Funny how fast attitudes can change when it's you.

Graham's COVID-19 'breakthrough' case jolts Senate

The coronavirus officially returned to the United States Senate on Monday.

News that Sen. Lindsey Graham (R-S.C.) tested positive quickly jolted through the Capitol and sparked an hours-long scramble to figure out who else might have been exposed, which only escalated after sources confirmed that the South Carolina Republican attended an outdoor event on Sen. Joe Manchin's (D-W.Va.) houseboat over the weekend with other senators.

Graham's "breakthrough" case, the first known instance among senators, comes as the chamber has largely loosened social distancing restrictions in recent months, with at least 96 of the 100 senators vaccinated. Though the Capitol physician has recommended mask wearing regardless of vaccination status, most Republicans have not been wearing them, and even some Democrats would remove them while hobnobbing on the floor with their colleagues.

It also comes as the Senate is embarking on a tense slog of legislating: It is currently debating a bipartisan bill, which Graham has been helping advance, before Democrats turn to a budget resolution and then leave for a weeks-long break.

"Y'all OK? Nobody's sick?" a masked GOP Sen. Richard Shelby (Ala.) asked reporters as senators came to the Capitol for the first vote after news of Graham's positive test result.

Asked why he decided to wear a mask, Shelby said, "Why do you think? I'd like to stay healthy. ... I was in the room the other day with Lindsey when we were meeting with [Senate Minority Leader Mitch McConnell (R-Ky.)]. So you don't know."

Though the Senate didn't vote this weekend, Graham was in the Capitol on Monday and briefly spoke with reporters. In a move that didn't go unnoticed, the normally chatty GOP senator appeared to be in a hurry and was wearing a mask - an unusual move for the largely maskless Senate GOP caucus.

"I'll talk to y'all later," he told reporters as they tried to push for details on potential changes to the bipartisan infrastructure bill.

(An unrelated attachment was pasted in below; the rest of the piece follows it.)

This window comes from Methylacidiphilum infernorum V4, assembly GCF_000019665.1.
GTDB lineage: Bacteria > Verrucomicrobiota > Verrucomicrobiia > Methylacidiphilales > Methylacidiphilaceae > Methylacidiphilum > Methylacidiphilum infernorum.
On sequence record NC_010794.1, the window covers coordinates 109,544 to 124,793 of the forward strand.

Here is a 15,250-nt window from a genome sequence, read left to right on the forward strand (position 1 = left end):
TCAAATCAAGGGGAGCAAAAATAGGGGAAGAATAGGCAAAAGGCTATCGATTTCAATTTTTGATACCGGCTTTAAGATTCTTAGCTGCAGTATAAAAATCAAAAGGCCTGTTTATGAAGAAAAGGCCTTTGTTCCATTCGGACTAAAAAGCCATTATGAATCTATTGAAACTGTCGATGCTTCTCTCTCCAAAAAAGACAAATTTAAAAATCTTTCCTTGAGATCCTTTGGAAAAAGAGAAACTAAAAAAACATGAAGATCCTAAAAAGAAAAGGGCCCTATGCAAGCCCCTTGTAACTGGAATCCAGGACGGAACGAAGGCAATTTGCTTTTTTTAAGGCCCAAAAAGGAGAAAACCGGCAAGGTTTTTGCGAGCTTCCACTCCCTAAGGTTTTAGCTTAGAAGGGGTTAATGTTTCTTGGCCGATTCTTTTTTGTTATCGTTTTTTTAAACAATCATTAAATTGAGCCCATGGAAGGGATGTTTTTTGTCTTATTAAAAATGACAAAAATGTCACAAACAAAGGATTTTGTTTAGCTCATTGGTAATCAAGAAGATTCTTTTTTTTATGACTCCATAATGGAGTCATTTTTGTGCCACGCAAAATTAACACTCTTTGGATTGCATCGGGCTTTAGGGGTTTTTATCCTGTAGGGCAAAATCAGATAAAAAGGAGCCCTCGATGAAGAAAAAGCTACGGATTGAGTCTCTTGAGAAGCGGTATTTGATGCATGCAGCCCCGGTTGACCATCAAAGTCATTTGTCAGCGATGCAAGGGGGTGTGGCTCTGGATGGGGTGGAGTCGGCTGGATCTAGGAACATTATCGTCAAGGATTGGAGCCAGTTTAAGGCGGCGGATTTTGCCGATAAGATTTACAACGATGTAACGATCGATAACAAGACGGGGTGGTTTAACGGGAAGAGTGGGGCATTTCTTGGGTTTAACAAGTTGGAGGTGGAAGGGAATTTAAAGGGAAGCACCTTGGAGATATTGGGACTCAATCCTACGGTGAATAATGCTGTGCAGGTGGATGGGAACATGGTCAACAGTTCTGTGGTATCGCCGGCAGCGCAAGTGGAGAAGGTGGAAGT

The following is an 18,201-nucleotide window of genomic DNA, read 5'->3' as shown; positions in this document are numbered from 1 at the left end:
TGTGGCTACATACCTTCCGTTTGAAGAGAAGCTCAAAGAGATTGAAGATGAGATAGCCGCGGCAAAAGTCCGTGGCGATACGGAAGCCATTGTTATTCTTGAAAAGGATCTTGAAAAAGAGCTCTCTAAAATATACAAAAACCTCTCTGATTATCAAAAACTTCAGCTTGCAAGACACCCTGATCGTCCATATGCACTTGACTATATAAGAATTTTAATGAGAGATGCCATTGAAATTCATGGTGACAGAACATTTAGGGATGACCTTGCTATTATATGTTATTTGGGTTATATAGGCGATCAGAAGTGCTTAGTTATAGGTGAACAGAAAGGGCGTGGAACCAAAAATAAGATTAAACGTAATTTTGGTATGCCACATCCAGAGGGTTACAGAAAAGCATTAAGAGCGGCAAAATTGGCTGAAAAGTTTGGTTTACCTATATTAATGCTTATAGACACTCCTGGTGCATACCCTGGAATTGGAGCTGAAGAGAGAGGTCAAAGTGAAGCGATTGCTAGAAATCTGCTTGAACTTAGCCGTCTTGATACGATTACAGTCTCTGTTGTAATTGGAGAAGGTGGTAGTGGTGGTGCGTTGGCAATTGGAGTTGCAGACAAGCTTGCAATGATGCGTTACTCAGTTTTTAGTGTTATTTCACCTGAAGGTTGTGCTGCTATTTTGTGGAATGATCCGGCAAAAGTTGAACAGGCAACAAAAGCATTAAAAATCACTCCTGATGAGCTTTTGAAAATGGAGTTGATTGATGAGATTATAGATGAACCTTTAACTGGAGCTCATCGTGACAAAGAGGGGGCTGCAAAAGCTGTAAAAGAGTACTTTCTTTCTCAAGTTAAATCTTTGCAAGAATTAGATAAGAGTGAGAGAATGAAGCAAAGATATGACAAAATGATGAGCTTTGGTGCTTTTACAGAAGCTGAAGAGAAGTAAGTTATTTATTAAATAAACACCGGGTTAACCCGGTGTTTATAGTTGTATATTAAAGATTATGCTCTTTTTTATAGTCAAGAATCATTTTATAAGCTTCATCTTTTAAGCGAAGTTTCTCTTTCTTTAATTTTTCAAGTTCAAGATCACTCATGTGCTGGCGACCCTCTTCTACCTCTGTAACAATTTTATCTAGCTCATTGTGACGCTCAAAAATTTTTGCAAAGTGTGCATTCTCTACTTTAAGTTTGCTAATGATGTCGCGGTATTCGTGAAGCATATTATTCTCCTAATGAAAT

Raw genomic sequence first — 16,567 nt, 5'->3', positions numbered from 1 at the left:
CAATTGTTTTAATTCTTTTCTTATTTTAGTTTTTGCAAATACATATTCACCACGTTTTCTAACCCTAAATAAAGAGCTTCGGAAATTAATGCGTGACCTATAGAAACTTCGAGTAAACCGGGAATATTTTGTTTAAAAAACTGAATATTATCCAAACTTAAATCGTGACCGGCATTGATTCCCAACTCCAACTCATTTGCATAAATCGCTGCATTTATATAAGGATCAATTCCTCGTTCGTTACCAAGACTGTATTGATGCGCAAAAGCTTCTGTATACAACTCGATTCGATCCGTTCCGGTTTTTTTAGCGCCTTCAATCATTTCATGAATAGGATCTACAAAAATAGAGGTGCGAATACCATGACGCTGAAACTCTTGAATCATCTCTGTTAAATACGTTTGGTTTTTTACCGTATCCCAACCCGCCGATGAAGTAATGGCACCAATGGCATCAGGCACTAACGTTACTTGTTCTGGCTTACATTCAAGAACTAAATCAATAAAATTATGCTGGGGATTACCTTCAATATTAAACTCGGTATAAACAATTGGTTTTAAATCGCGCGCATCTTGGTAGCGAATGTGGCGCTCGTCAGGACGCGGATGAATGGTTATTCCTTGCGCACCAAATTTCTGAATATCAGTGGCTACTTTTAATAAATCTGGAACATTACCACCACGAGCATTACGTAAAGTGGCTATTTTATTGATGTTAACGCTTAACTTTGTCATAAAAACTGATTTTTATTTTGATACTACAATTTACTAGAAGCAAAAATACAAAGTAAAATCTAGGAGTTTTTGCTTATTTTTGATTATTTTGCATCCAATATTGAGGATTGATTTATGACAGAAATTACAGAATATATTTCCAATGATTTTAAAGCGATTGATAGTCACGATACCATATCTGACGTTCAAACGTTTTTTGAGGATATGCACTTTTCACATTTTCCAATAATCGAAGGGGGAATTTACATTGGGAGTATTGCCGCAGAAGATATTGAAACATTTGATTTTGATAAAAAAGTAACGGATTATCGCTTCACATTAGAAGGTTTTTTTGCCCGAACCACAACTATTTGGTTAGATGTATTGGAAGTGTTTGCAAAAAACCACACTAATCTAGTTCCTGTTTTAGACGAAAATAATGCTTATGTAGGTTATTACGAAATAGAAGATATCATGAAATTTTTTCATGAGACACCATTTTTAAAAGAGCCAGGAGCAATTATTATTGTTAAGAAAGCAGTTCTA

Nearly an hour later, his office released a statement announcing that Graham had tested positive for the coronavirus.

"I started having flu-like symptoms Saturday night and went to the doctor this morning. I feel like I have a sinus infection and at present time I have mild symptoms. I will be quarantining for ten days," he said.

Experts say infections in people who are vaccinated, known as breakthrough cases, are rare and usually result in only mild symptoms.

An analysis from the Kaiser Family Foundation found that less than 1 percent of fully vaccinated people got a breakthrough case in every state reporting data. The highest rate of hospitalization among vaccinated people was just 0.06 percent, in Arkansas. The rate of death among vaccinated people was at a high of just 0.01 percent.

"These infections, because they are so mild, illustrate just how efficacious the vaccine is in taming the virus," Amesh Adalja, senior scholar at the Johns Hopkins Center for Health Security, wrote in an email. "The virus is not going anywhere and overtime [there are] going to be breakthrough infections. The fact that they are mild due to the vaccines doing exactly what they were designed to do should be the story."

Graham credited the vaccine with helping keep his coronavirus symptoms in check.

"I am very glad I was vaccinated because without vaccination I am certain I would not feel as well as I do now," he said.

Graham's positive result is the first for senators in months, after most were vaccinated. His diagnosis raised immediate questions about whether another senator could test positive after several lawmakers confirmed that they had been at a houseboat gathering with Graham over the weekend.

Manchin, who hosted the event on his boat, said that he tested negative.

"There was no celebration. We're just trying to keep people together and do things in a bipartisan way. That's what we do," Manchin said about the houseboat party, which another Senate office noted took place outdoors.
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